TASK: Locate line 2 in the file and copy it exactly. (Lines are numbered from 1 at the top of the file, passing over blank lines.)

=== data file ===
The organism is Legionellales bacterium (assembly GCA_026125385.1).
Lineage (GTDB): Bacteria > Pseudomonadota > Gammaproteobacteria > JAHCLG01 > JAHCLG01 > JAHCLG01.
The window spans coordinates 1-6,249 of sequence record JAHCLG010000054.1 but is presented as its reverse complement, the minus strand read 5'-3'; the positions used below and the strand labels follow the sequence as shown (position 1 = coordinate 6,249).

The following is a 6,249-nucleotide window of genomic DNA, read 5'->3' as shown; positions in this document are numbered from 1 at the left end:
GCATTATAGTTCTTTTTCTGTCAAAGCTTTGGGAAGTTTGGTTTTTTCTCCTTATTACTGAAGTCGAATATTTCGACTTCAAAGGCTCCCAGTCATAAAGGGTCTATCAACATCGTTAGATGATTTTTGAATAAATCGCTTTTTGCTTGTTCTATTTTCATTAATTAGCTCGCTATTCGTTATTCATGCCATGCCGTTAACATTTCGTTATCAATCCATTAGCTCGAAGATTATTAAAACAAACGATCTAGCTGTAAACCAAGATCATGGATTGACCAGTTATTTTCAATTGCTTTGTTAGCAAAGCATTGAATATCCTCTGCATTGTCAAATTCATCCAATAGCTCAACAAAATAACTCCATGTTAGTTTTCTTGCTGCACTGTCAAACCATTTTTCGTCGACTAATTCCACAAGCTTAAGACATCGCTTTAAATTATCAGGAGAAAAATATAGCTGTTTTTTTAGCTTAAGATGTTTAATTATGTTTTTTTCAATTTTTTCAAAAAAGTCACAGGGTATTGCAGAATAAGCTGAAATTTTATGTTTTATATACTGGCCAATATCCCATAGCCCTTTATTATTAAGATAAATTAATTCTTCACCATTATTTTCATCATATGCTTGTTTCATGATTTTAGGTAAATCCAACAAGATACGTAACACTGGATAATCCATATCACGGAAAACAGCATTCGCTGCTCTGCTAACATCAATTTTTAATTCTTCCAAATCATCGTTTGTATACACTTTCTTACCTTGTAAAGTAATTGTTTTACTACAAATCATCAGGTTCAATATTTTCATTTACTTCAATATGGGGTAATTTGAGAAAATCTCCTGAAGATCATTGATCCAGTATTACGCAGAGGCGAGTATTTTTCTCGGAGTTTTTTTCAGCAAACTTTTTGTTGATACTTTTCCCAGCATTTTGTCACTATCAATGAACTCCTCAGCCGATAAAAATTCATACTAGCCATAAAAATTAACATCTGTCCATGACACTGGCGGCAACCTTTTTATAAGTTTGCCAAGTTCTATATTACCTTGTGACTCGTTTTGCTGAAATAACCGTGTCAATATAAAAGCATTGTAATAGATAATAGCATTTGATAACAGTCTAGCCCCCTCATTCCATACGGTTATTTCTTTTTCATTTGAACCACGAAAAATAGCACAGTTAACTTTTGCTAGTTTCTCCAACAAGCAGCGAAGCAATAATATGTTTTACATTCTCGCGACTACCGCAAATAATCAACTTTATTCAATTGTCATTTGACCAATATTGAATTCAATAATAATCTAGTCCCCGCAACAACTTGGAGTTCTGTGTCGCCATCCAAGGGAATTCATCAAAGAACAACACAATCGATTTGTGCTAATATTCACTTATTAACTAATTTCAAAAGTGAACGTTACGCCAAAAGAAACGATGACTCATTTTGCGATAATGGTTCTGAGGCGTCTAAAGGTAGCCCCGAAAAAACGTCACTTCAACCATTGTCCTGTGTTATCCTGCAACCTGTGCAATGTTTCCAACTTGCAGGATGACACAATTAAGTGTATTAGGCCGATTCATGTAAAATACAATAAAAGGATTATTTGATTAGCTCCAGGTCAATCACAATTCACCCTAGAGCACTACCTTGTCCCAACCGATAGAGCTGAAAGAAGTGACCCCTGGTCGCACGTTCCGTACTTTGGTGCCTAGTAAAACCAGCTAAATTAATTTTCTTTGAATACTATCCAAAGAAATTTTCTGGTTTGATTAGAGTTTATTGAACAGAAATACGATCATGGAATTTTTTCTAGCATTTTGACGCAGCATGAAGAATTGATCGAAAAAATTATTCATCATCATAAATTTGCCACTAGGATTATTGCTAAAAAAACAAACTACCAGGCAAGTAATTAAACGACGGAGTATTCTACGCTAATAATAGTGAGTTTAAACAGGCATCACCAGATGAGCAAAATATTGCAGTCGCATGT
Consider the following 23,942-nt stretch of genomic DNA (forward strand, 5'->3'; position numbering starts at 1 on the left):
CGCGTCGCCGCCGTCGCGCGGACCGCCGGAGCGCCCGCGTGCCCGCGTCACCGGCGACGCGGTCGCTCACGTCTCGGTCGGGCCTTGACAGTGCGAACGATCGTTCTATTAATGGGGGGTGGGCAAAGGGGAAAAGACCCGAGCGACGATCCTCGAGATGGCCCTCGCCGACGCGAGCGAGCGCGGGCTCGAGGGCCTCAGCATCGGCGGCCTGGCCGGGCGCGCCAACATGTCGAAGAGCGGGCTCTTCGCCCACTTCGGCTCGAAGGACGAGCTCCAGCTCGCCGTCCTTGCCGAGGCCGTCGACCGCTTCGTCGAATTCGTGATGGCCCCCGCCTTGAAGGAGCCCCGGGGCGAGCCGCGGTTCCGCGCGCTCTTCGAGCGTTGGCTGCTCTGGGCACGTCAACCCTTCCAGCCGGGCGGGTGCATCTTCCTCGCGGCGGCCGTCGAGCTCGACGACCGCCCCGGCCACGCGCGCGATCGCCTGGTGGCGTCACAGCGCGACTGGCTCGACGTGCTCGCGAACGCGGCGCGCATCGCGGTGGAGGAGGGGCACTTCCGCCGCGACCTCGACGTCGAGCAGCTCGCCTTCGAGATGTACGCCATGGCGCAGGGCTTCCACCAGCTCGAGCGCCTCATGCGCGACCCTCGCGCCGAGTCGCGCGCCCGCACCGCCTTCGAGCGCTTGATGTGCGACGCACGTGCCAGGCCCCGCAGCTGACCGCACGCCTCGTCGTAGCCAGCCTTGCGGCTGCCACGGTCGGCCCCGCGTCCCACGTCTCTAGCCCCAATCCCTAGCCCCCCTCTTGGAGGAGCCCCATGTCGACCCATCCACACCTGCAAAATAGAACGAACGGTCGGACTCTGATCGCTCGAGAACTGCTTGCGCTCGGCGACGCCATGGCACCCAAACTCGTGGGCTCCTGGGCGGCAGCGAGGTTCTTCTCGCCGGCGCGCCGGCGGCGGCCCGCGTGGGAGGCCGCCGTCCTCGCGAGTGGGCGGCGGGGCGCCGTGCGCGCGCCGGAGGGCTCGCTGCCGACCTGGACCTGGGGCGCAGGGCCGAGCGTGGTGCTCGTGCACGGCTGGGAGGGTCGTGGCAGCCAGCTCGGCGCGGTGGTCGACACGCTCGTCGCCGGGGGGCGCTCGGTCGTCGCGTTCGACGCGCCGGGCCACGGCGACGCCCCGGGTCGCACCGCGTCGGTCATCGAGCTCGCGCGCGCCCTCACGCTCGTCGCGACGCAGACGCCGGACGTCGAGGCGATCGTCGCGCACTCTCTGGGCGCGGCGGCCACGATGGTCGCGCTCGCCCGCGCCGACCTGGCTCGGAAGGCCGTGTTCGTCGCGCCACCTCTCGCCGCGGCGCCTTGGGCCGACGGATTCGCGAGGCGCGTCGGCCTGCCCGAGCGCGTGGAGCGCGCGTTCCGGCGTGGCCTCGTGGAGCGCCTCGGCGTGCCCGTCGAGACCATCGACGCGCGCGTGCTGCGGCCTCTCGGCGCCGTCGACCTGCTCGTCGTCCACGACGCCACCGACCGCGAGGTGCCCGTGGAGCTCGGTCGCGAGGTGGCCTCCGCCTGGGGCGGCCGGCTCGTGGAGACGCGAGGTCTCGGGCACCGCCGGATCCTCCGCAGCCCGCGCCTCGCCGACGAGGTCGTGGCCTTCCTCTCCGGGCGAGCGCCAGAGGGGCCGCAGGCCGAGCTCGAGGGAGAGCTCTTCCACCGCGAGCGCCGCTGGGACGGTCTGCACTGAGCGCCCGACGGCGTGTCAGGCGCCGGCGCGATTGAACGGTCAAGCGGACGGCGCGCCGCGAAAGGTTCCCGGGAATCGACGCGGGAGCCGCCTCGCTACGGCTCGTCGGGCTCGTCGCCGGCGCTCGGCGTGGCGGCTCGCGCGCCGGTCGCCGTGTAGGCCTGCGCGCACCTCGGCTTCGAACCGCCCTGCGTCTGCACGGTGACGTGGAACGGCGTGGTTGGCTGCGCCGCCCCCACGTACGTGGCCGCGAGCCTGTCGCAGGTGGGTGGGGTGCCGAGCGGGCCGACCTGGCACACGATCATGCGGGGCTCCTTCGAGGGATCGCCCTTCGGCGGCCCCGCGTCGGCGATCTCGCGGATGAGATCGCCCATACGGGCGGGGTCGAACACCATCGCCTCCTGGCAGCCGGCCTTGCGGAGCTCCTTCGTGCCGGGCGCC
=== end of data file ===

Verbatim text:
Lineage (GTDB): Bacteria > Pseudomonadota > Gammaproteobacteria > JAHCLG01 > JAHCLG01 > JAHCLG01.